TeamViewer ROI

CFO/COO at swyMed Incorporated
I don't really have a firm answer for how many end-users can now be supported with one support person, versus how many could be supported in the past. We didn't really have a pre-existing field support organization. But it's very clear that by using TeamViewer and not needing to go do field views visits, that we're a million times more productive. The eight hours of travel that might've been part of a field visit to go help one customer now become eight productive hours that you can be helping other customers or doing other things. A lot of the TeamViewer stuff is done by people who do technical support for sales or technical support for core development. If they can quickly pop into a user's computer, check something out, fix something for them, and go back to their work, they get a lot more development work done than if they have to get in a car and drive somewhere or get on a plane and fly somewhere to do that same look at the client's setup and what needs to be fixed. If you take a $100,000-a-year employee and enable him to spend 20 minutes per service call instead of eight hours per service call, that's a pretty darn impressive return. TeamViewer is a great value. We obviously wish it was less expensive because we want everything to be free all the time. But we do recognize that sometimes you have to pay for things, just like we try to convince our clients that they should pay for our software. TeamViewer is $600 or $700 per port per year, which we find that to be just fine. If we paid $100 per port per year we'd be happier, but we're very happy with the quality of the service and the capabilities that gives us. So it's been a great value for us. I could go look up how many TeamViewer sessions we do per year, how many where we couldn't get the information through some other method, but that's where it becomes complicated to say specifically what the ROI is. It's clear that it's a valuable product. It's probably not valuable for everyone because there might be people who've got devices or systems where they have to hear it or smell it running to be able to diagnose what's going on. That's not really TeamViewer's strength. Its strength is getting visibility into a remote desktop, at least as far as we know, so that you can diagnose and treat a computer issue. View full review »
John DeMillion
Director of IT at Chester County Intermediate Unit
ROI-wise, the savings from licensing have more than been eaten up by the soft costs involved in dealing with and working around TeamViewer’s feature deficiencies on the macOS Host, the terrible central management design, and the lack of support for dynamic MAC addresses. If the TeamViewer developers get their act together and improve the product in those areas, the ROI will improve significantly. Ultimately, however, even with all of its warts and problems, it's still the best, most reliable and most affordable remote control product, at least for our environment. View full review »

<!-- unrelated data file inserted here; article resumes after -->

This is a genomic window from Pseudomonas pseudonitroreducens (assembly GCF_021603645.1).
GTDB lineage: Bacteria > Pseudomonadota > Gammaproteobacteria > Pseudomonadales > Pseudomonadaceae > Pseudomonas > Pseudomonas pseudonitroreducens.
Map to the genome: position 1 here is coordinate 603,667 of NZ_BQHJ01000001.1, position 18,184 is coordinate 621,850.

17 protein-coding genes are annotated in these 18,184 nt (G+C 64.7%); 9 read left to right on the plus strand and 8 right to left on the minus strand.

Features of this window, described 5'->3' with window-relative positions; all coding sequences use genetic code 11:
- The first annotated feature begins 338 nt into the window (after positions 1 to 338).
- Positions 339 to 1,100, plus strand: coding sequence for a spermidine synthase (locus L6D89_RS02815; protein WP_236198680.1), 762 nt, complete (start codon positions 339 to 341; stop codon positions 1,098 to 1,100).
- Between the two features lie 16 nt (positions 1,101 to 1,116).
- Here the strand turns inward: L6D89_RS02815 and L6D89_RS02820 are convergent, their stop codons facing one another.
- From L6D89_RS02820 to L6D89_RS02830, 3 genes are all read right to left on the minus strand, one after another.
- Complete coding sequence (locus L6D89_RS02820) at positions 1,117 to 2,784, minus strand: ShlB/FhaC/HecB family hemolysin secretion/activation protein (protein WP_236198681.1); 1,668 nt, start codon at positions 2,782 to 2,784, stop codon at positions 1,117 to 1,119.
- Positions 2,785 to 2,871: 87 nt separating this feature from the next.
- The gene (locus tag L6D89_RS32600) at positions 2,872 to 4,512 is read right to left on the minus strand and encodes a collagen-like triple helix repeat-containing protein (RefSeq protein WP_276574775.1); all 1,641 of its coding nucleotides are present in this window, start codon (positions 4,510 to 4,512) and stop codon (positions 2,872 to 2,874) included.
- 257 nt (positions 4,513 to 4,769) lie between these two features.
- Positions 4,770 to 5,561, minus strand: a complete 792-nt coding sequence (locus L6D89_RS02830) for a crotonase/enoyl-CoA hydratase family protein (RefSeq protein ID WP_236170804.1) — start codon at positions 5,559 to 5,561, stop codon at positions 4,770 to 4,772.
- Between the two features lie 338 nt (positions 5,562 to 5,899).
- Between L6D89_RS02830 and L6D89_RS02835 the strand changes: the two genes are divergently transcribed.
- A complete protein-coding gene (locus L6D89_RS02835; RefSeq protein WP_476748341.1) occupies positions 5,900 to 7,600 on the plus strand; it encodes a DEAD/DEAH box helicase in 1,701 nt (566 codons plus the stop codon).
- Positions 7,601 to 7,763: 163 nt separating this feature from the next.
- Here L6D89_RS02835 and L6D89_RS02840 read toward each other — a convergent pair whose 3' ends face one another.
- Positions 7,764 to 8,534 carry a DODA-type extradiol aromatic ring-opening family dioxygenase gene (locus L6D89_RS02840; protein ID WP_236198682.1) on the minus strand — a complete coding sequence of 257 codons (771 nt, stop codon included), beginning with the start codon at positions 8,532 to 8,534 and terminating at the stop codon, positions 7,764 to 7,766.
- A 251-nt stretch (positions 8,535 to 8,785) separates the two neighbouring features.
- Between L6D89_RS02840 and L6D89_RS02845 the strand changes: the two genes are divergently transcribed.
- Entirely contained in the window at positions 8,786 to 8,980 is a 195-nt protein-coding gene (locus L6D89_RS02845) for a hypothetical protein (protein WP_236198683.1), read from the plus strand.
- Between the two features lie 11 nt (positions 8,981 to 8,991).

Rich Mayo
Owner at Sensible Solutions Inc.
It's inefficient to travel. Without any remote support solution, if I drive out to a client, do some work, and drive back, I have the prep time and the clean-up time. I have to get gas in the car. There are all those overhead things. I go out, do three hours of billing, and charge for an hour of travel time. But it really takes most of the day. But with some kind of remote support solution, I can be concurrently overlapping my billing. If I've got a busy day on TeamViewer, for example, I can end an eight-hour day with 12 hours of billing, easily. Comparing those cases — no solution versus having a remote support solution — the ROI could be $50,000. But compared to if I had a different remote solution in place, the efficiencies I've seen in TeamViewer, and the way that it traps things, would be saving me closer to $3,000. If we're talking about a strict ROI, I would use the $50,000 number because there'd be ROI with that competing product as well. It allows me to be 20 percent more efficient. Before implementing TeamViewer, I could support one person at a time over the telephone. After implementing TeamViewer, the most I've ever had were about ten connections at once. For practical purposes, it depends on your level of attention. You can be doing as many things as you want concurrently, and multiple billing if it's appropriate. But you're limited by your own attention span. I run with four large monitors on my desktop, so I've got the real estate. I can have little TeamViewer windows all over the place. View full review »